A month of new things


That’s the new setup. Freelancing’s treating me well so far – two clients, and a bunch of interesting things going on that made the transition out of GDS last month really easy.

The only setback was damaging my mac last week (coffee spill, like an idiot). GDS got me into good habits though, so no work was lost – just a few hours of configuring a new (and pricey) machine. C’est la vie!


My first big project is two weeks of teaching at AHO in April. Planning for that is going really well: I’ve got a solid brief for the students and it’s making me draw out very explicit lessons about product communications from my time at GDS (and Last.fm actually) that have started coming in use elsewhere too.

I’ve also got a couple of talks lined up out there for organisations sponsoring the trip. Again, that’s been a really nice prompt for thinking about the last few years and pinning particular stories and approaches down.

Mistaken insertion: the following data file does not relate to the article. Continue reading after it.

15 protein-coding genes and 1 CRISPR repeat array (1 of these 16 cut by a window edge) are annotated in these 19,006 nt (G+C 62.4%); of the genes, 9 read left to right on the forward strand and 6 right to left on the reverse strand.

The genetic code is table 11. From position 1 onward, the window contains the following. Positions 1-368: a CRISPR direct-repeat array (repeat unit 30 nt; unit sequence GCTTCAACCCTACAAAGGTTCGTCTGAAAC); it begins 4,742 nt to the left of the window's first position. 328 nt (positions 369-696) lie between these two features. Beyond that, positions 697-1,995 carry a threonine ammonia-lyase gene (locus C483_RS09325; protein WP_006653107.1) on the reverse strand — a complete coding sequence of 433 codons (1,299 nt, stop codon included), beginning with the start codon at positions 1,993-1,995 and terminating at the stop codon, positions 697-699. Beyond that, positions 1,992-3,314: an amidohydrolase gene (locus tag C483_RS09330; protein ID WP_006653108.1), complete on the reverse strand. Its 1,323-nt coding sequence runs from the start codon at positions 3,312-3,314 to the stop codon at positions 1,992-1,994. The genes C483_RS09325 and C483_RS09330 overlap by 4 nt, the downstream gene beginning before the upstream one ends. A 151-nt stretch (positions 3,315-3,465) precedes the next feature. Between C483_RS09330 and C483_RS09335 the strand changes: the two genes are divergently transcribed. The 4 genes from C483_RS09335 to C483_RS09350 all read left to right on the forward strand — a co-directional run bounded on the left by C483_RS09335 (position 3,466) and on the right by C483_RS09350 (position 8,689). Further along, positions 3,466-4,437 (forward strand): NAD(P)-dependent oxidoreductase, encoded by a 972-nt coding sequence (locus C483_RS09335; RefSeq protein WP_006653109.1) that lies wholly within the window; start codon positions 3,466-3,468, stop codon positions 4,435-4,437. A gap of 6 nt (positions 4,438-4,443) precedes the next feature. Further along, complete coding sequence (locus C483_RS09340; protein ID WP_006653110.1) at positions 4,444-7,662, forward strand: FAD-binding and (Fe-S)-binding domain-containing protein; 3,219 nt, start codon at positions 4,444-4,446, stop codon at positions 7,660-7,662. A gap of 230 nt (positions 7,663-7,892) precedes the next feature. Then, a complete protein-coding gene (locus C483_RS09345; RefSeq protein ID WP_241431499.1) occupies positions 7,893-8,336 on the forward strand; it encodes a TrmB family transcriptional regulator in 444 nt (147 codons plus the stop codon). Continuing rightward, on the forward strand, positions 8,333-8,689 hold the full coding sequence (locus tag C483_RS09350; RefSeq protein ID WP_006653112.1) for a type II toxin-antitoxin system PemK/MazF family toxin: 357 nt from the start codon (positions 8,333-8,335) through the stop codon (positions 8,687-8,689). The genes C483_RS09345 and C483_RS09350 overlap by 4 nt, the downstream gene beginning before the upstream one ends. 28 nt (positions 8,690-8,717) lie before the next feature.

Started some work for IF too, helping them pin down how they talk about their work. It’s been extremely interesting to hear about the world adjacent to – and sometimes of – the civic tech/tech policy/worthy projects world GDS inhabits…


…which was something I didn’t think about at all during GDC.*

Hanging out with the One Life Left team was reminder of how much work goes into getting that show out. During GDC they recorded a show every day (one hour of prep, one and a half hours of recording, two hours of editing) and ran two epic Marioke parties. If I join them next year though I am absolutely tacking a holiday to the end of it – the event was brilliant and exhausting.


It’s also nice to be with my partner while she’s in a professional headspace, a reminder that she’s an excellent producer and showrunner.

Other stuff

I dropped into Labour Digital a couple of times, finished up my first hobby project, and continued my run of excellent coffees. I also said goodbye to GDS – I miss the team’s slackbot already – and to Phonogram.


* Except to the extent that the wealth gap is so screamingly visible there. Projects like Code For America feel like extremely natural responses to that context. I am stunned it isn’t larger… until I remember than the city’s actually relatively small.